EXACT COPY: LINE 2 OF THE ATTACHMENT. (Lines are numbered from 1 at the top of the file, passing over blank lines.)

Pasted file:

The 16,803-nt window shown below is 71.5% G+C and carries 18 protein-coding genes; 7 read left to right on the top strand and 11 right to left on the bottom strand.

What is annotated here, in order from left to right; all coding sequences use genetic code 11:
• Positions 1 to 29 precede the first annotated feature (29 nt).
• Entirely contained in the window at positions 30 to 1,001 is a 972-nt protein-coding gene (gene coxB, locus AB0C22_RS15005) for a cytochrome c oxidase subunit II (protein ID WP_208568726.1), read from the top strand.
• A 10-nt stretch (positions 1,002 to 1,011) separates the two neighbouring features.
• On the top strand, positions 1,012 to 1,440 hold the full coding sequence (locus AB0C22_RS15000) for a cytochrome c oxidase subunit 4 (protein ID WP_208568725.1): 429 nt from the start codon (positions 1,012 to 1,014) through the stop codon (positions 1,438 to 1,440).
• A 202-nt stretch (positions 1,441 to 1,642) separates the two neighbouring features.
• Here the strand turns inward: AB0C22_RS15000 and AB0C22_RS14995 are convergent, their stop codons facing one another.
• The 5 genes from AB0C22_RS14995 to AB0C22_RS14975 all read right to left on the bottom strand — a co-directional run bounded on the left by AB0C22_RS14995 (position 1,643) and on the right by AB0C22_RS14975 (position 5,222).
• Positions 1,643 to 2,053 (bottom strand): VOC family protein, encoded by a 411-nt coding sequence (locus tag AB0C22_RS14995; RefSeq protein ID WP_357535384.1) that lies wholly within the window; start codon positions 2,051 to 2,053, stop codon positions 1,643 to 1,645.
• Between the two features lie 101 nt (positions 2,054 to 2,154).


What is annotated here, in order from left to right; all coding sequences use genetic code 11: